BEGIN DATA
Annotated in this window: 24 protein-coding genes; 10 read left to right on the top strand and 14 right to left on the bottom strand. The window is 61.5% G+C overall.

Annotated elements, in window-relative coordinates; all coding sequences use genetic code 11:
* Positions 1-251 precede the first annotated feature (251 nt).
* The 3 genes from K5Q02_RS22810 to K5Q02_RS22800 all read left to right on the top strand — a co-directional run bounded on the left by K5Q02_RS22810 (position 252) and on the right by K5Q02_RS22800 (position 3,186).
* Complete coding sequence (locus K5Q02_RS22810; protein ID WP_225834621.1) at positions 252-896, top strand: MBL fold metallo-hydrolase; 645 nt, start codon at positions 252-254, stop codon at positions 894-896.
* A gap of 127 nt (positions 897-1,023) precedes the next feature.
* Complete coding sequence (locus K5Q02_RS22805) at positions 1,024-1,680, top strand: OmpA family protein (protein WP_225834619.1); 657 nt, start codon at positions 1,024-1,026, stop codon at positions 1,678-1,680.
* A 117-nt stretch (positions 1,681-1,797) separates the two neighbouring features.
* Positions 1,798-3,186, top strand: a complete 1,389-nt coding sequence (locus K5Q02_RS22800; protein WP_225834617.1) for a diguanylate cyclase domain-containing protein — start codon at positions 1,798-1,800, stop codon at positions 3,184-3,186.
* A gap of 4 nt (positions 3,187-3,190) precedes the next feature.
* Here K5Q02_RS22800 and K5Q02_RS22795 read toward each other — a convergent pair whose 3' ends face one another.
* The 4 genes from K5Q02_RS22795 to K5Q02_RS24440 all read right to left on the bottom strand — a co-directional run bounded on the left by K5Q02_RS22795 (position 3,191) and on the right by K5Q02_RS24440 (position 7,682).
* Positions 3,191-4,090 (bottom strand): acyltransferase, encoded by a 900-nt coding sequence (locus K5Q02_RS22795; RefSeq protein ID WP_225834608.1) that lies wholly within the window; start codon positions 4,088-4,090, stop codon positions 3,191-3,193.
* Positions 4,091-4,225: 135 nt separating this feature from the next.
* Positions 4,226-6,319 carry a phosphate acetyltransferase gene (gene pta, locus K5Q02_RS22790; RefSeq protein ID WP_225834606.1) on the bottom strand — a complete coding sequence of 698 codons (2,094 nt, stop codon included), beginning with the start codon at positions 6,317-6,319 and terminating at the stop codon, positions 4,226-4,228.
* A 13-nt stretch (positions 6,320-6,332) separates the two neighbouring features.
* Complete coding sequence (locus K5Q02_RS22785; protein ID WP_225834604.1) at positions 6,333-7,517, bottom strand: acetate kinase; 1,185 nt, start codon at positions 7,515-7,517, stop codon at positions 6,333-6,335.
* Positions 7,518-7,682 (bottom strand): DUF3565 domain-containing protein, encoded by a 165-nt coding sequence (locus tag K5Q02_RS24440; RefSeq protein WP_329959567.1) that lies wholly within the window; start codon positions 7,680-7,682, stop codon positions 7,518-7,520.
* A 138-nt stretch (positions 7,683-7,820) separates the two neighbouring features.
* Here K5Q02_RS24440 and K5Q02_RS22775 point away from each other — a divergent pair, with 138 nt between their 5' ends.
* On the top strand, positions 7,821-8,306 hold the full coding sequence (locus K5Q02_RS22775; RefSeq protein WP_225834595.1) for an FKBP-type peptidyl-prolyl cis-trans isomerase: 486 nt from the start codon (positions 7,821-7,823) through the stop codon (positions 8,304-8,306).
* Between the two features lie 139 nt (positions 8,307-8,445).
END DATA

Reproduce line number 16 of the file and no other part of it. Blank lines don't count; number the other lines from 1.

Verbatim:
* A 13-nt stretch (positions 6,320-6,332) separates the two neighbouring features.